“This has been in the works since he got injured, basically,” Hinch said. “We knew his season was going to be shortened and we didn’t know how many innings he’d get. These starts he’s getting up here now are important, but it’s also important for him conditioning-wise heading into next season.”

Also assigned to Salt River are pitchers Jack Anderson, Andrew Magno and Tyler Mattison, catcher Dillon Dingler, and infielders Colt Keith and Gage Workman.

Around the horn

Hinch and pitching coaches Chris Fetter and Juan Nieves are going to meet before the team leaves for Baltimore to determine the fate of right-hander Beau Brieske.

“We need to see if we’re motivated to map out the next two and half, three weeks or just call it a successful rehab and start his offseason program,” Hinch said.

Brieske (right forearm soreness) has been throwing off the mound for a couple of weeks. If he was going to pitch competitively again this season, it would have been at Toledo.

… Miguel Cabrera (triceps) took batting practice on the field Friday for the first time since going on the IL. He’d been hitting in the cage. There is still no timetable for his return.

… The Tigers celebrated Roberto Clemente Day Friday night. Puerto Rican natives Javier Báez, Joe Jimenez and Nieves, plus Willi Castro, Greene, Alex Lange, Jeimer Candelario and Cabrera all wore jersey No. 21 to honor Clemente. Castro’s parents are Puerto Rican, as is Greene’s mother and Lange’s grandmother.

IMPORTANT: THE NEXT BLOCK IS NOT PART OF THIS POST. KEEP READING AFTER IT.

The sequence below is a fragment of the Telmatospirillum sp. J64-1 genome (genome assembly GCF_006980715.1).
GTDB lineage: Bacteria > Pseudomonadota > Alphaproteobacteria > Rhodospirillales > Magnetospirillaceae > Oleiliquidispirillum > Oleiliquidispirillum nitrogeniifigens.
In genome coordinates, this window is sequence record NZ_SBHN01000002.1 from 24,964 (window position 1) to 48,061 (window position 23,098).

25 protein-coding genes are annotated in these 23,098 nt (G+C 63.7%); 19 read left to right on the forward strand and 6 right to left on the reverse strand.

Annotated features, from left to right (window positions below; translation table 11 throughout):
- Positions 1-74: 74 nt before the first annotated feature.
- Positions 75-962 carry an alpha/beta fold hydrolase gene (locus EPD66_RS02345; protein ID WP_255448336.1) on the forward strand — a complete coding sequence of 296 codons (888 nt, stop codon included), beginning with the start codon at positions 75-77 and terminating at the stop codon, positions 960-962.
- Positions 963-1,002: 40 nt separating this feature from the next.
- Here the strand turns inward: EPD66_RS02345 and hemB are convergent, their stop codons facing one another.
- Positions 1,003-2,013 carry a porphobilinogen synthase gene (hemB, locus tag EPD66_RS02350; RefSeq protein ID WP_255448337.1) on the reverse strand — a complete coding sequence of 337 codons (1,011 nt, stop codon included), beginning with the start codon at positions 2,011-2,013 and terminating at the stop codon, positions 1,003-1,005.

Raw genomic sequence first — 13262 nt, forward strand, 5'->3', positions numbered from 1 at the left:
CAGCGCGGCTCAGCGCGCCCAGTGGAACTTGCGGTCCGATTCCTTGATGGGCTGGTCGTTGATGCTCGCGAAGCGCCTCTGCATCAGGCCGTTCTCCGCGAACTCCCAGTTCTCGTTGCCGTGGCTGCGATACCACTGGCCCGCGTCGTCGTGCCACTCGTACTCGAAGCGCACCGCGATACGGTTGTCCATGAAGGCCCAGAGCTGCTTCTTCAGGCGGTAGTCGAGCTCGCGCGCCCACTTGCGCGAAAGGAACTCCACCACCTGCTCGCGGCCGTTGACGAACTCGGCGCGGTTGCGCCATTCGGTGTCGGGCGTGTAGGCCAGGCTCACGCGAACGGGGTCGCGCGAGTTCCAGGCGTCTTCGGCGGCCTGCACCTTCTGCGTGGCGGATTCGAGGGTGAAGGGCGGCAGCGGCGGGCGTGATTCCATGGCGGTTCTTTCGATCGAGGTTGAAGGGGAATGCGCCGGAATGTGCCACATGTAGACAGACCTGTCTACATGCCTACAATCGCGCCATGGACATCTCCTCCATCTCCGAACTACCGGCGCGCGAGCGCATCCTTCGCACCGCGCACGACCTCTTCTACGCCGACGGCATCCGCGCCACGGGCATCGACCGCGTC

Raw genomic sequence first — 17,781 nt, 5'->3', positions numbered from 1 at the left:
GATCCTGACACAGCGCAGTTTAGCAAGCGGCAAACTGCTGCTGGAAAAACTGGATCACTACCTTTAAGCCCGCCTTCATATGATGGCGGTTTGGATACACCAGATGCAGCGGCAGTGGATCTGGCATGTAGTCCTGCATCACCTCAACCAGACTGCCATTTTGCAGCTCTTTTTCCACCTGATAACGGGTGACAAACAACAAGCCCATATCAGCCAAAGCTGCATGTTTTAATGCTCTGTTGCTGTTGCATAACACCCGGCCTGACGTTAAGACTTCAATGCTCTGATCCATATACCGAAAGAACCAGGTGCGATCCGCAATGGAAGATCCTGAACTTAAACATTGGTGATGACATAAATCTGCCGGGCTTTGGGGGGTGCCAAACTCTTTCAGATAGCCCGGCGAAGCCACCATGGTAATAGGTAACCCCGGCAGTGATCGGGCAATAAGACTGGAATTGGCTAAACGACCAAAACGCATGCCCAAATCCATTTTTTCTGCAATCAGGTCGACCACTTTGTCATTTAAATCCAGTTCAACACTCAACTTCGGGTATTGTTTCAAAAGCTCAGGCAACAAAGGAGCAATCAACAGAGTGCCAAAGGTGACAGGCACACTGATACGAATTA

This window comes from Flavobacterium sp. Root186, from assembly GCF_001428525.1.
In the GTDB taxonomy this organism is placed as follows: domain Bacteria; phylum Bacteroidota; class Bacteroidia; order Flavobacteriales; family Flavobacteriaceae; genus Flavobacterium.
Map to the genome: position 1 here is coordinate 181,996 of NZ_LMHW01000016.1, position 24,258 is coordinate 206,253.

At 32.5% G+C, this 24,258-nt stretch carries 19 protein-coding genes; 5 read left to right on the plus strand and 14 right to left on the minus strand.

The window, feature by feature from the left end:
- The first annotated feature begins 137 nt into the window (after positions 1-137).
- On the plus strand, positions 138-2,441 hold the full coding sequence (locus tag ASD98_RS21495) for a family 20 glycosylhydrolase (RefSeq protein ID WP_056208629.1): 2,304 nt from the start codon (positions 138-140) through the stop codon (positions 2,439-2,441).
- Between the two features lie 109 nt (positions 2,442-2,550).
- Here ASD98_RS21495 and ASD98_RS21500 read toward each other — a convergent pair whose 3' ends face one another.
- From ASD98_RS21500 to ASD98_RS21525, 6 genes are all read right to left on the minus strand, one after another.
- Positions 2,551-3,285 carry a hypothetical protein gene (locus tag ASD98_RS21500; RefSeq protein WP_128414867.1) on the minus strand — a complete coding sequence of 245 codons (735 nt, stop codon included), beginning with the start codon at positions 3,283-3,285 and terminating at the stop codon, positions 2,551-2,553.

Twitter: @cmccosky    

White Sox at Tigers

First pitch: 6:10 p.m. Saturday, Comerica Park, Detroit

TV/Radio: BSD/97.1


RHP Johnny Cueto (7-8, 3.09), White Sox: Talk about getting value out of a one-year deal. This will be the 22nd start for the 36-year-old and for $4.2 million he’s been a stabilizer in the White Sox rotation. Still getting a lot of chase (31%) with his deceptive delivery and five-pitch arsenal. He blanked the Tigers on five hits over eight innings back in July.

LHP Eduardo Rodriguez (3-5, 4.50), Tigers: It’s been tough sledding the last three outings. He’s allowed 13 earned runs, 21 hits and five homers in 16 innings, with opponents hitting .309 and slugging .588. One of his issues has been the changeup. He threw 628 of them last year and allowed just five homers. He’s thrown 164 of them this year and yielded the same amount of homers. Hitters are slugging .603 off his changeup.